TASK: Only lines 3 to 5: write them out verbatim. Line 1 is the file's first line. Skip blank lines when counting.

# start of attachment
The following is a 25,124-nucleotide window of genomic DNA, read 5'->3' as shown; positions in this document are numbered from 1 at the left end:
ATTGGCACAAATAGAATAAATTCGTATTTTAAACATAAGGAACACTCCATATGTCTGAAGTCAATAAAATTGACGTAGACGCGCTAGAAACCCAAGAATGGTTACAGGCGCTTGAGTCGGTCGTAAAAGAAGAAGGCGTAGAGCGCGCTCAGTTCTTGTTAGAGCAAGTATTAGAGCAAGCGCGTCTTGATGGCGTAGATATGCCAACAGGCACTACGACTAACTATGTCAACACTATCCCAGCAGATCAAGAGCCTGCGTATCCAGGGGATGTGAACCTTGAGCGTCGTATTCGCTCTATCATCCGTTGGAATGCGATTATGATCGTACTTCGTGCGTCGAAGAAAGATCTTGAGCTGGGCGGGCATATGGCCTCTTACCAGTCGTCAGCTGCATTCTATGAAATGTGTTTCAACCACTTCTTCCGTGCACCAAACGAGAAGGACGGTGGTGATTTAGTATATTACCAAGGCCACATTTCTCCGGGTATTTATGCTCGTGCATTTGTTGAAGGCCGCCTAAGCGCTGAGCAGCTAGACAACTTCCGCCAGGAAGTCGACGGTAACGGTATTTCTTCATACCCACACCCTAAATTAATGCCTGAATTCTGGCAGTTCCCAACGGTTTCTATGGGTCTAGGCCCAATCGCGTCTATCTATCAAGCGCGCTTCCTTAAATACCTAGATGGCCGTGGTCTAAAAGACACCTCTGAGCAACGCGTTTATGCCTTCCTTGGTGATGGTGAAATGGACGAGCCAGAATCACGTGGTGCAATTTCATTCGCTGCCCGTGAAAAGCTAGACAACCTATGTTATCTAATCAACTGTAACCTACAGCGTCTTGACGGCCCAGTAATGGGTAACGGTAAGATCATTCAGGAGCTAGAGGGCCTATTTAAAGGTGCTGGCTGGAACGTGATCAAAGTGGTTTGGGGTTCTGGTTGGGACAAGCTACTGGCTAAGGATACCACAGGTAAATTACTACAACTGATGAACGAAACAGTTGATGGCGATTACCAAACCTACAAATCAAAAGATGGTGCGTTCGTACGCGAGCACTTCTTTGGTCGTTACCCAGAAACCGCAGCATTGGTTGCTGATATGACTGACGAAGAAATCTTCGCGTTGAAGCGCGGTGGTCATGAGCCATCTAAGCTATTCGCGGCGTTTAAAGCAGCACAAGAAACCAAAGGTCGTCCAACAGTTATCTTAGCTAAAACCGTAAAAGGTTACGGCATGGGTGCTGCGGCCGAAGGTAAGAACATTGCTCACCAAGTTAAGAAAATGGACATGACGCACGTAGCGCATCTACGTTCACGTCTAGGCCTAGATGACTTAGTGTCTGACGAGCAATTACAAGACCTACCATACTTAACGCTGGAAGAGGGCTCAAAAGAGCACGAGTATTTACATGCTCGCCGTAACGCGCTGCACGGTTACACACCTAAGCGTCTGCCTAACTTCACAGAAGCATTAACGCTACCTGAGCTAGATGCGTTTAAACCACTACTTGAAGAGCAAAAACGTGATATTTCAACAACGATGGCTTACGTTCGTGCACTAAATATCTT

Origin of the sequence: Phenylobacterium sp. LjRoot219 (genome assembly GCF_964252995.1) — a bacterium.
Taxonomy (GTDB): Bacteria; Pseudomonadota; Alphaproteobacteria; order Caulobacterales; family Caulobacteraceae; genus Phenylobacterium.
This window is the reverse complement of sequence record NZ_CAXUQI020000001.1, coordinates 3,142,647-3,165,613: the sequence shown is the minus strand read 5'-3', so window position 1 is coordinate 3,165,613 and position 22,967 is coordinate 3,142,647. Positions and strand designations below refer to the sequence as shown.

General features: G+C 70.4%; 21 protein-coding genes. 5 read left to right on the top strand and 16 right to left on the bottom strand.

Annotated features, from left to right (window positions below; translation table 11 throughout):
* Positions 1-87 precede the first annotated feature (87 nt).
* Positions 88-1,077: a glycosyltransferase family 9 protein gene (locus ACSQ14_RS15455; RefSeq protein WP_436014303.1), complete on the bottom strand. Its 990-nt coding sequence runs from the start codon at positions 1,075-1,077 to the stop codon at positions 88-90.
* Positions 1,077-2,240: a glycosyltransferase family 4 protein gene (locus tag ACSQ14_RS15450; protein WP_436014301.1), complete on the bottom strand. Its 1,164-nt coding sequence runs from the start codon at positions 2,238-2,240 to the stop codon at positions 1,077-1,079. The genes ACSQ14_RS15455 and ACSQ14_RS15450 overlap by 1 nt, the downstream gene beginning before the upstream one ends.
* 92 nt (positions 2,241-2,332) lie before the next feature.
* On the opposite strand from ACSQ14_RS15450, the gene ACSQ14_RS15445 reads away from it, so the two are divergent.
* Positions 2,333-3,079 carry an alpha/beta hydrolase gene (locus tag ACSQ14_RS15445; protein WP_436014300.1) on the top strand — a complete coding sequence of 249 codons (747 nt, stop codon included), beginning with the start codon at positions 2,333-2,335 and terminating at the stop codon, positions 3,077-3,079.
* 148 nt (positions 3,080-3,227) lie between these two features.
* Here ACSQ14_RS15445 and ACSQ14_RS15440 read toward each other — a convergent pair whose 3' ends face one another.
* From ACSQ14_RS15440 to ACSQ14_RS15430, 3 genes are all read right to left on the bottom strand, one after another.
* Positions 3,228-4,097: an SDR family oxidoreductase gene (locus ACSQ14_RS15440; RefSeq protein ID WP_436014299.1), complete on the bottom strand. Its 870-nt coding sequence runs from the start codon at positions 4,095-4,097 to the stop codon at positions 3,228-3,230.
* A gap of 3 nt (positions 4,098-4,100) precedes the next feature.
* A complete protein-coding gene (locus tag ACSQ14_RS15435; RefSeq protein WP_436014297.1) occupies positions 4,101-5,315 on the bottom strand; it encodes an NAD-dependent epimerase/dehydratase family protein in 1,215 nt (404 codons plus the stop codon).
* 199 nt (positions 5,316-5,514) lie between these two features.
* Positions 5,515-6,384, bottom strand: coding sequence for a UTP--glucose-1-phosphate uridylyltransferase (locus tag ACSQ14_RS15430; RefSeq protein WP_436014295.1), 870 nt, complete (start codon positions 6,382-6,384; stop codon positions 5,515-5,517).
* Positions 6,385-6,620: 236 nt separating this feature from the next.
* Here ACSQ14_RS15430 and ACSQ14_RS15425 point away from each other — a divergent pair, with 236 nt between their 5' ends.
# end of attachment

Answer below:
Origin of the sequence: Phenylobacterium sp. LjRoot219 (genome assembly GCF_964252995.1) — a bacterium.
Taxonomy (GTDB): Bacteria; Pseudomonadota; Alphaproteobacteria; order Caulobacterales; family Caulobacteraceae; genus Phenylobacterium.
This window is the reverse complement of sequence record NZ_CAXUQI020000001.1, coordinates 3,142,647-3,165,613: the sequence shown is the minus strand read 5'-3', so window position 1 is coordinate 3,165,613 and position 22,967 is coordinate 3,142,647. Positions and strand designations below refer to the sequence as shown.